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Q. Who is Mr. Smarty Plants?

A: There are those who suspect Wildflower Center volunteers are the culpable and capable culprits. Yet, others think staff members play some, albeit small, role. You can torture us with your plant questions, but we will never reveal the Green Guru's secret identity.

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Ask Mr. Smarty Plants is a free service provided by the staff and volunteers at the Lady Bird Johnson Wildflower Center.

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Sunday - June 26, 2011

From: Seattle, WA
Region: Northwest
Topic: Trees
Title: Root rot in trees near Lake Wenatchee State Park, WA
Answered by: Nan Hampton

QUESTION:

Lake Wenatchee State Park, WA has been closed due to root rot for a year. I own a cabin 1 mile from the State Park. I cannot find a single piece of information about whether private property near the State Park also needs to be checked to see if trees on it have root rot. Specifically I want to know if I should be checking MY trees for root rot. And if so: who do I call, what does it cost, how is the testing done? It seems like if the root rot was serious enough to shut down two state parks at Lake Wenatchee that are 2 miles apart, that root rot would also be a problem for individual property owners too.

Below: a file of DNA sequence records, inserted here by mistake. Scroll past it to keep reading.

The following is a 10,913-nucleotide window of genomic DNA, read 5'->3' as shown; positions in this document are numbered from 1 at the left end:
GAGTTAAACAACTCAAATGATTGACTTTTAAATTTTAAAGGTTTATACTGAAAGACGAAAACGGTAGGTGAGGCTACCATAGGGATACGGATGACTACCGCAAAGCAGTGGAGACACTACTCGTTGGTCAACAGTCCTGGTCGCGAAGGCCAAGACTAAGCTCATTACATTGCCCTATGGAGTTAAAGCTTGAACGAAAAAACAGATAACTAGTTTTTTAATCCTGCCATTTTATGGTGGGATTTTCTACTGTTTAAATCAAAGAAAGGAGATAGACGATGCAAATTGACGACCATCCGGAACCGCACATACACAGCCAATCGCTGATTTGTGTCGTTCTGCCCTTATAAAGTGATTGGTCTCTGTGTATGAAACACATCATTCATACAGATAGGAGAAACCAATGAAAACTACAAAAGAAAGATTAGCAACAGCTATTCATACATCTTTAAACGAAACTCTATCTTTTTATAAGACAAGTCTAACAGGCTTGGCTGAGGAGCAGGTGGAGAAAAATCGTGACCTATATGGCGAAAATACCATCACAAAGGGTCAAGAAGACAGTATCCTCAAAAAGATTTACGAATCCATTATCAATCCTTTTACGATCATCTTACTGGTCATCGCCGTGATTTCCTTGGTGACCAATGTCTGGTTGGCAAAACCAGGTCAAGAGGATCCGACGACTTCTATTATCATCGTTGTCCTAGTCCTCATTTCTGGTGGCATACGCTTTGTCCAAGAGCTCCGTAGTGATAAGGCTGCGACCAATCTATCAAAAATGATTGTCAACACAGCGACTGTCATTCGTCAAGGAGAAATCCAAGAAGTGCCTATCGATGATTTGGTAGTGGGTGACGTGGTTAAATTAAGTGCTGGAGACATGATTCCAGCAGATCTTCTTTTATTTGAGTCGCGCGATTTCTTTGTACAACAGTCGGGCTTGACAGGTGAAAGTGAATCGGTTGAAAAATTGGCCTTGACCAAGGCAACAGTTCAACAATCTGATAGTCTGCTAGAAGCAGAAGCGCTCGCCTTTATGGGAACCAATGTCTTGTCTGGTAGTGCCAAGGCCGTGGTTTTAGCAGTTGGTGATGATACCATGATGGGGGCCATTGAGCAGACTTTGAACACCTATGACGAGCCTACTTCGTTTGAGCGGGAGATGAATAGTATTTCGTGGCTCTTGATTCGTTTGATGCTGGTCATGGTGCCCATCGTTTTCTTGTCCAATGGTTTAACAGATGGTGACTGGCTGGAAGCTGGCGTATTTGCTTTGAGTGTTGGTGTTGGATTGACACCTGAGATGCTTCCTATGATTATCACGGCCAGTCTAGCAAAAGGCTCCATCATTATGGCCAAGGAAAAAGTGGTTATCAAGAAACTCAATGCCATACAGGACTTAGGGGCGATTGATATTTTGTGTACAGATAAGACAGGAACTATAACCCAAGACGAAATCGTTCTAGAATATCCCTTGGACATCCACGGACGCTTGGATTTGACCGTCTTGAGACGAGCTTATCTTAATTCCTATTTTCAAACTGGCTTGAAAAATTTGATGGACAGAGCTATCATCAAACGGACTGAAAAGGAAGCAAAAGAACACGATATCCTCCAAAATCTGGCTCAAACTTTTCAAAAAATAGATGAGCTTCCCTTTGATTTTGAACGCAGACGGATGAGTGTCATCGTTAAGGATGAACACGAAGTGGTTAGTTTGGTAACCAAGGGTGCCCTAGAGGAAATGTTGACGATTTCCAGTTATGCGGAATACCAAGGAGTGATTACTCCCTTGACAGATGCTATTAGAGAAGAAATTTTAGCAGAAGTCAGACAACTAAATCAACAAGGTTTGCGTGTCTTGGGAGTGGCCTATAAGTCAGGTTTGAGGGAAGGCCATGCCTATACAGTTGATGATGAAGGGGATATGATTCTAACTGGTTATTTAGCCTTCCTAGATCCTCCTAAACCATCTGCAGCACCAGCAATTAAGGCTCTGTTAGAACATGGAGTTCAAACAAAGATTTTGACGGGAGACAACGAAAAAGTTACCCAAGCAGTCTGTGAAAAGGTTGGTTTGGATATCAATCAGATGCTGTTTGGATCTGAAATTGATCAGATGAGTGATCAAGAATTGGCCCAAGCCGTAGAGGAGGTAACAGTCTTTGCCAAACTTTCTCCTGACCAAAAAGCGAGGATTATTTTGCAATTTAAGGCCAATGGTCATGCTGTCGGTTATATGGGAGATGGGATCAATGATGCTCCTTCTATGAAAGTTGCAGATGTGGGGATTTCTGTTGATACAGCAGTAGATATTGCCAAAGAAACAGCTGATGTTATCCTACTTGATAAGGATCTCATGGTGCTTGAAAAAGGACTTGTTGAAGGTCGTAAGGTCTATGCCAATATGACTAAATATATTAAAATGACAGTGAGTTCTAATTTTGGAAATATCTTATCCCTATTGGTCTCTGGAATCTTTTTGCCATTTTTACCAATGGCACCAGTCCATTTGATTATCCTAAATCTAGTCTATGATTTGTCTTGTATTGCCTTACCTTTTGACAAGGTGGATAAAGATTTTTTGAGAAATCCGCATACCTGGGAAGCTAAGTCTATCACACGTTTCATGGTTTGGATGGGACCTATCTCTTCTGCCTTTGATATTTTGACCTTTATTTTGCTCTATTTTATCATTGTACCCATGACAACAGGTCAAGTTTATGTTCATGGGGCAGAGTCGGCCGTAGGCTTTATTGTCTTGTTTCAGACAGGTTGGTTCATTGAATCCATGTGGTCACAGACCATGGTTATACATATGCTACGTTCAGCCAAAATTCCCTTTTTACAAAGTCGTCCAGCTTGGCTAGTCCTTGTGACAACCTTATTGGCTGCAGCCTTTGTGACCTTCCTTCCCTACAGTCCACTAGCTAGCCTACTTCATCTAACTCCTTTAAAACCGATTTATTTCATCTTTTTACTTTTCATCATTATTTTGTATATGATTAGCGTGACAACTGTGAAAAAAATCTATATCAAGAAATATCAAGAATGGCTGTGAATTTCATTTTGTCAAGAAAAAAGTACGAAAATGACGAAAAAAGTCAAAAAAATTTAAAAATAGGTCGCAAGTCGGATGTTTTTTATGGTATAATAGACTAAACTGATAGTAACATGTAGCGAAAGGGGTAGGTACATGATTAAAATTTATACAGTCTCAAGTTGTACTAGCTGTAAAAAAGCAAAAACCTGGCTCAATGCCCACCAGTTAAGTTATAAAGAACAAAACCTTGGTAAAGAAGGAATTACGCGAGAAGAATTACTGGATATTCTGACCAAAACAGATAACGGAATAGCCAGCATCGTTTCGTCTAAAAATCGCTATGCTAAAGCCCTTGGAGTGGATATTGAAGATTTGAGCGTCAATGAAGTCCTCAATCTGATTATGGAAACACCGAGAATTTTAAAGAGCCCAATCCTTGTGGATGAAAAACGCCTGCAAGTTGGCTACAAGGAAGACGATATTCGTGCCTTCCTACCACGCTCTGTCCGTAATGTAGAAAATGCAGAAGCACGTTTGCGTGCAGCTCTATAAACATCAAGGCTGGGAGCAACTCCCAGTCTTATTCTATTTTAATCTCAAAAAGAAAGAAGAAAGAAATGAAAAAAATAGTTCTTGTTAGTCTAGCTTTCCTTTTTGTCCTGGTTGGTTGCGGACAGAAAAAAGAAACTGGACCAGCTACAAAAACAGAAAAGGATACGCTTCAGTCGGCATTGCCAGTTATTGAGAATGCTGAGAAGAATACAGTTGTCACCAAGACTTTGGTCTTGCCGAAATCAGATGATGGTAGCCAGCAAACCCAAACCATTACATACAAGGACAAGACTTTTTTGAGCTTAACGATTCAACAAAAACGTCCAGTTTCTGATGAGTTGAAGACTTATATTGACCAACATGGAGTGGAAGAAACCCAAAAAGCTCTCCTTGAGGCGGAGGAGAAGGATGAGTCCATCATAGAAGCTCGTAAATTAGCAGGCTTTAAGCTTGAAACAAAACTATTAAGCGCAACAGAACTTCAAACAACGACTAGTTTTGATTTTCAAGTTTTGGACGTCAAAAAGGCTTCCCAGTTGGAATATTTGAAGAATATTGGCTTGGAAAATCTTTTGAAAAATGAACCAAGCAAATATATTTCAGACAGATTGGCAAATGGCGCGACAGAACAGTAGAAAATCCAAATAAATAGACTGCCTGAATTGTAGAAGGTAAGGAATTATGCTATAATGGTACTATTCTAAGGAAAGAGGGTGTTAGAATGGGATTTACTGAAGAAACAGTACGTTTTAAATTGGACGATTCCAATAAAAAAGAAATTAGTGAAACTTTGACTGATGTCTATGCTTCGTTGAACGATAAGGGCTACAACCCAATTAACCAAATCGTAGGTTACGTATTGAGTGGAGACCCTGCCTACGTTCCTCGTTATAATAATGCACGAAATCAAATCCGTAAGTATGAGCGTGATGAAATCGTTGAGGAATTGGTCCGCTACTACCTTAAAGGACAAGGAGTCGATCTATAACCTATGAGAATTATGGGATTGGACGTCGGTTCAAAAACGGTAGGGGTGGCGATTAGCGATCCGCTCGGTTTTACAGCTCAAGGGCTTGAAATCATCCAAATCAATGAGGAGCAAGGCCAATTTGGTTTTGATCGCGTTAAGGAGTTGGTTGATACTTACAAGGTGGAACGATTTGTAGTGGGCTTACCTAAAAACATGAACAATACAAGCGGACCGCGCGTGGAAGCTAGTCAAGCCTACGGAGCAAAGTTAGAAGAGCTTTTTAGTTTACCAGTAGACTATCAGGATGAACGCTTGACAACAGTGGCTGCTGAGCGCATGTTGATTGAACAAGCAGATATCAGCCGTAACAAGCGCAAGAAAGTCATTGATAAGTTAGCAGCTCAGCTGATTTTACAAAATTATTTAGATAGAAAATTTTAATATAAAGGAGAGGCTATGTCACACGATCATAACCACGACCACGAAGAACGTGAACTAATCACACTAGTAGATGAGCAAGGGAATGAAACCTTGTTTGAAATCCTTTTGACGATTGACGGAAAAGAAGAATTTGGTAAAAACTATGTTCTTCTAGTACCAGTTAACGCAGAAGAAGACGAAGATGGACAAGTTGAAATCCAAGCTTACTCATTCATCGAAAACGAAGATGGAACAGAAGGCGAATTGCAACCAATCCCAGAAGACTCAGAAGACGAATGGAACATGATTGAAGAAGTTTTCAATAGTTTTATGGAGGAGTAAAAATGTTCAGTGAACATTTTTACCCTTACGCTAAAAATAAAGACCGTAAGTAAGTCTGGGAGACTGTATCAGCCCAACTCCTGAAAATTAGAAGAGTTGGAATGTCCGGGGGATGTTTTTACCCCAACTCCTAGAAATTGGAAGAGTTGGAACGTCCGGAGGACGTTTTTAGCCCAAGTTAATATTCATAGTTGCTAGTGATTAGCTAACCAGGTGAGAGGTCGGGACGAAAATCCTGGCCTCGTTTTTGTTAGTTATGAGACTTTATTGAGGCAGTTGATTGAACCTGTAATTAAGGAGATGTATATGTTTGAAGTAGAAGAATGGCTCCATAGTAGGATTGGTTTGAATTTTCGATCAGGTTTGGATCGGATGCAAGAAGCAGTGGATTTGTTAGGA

ANSWER:

You are wise to be concerned about the health of your trees; but, since we are located in the middle of Texas, you should be asking someone in the state of Washington for answers to your questions.  Your first choice should be the Washington State University Forest and Wildlife Extension Service.  Here are a couple of articles from this organization about several types of root rot:  "ARMILLARIA ROOT ROT, SHOESTRING ROOT ROT, HONEY MUSHROOM" and "LAMINATED ROOT ROT, YELLOW RING ROT".  They will know what root rot is involved at Lake Wenatchee State Park, whether you need to be concerned about your trees, and who you should contact to examine and possibly treat them.

Since Lake Wenatchee State Park is in Chelan County, you might also consider contacting the Chelan-Douglas County Extension Office of the Washington State Extension Service.

Another possibility is to contact the Washington State Parks.

 

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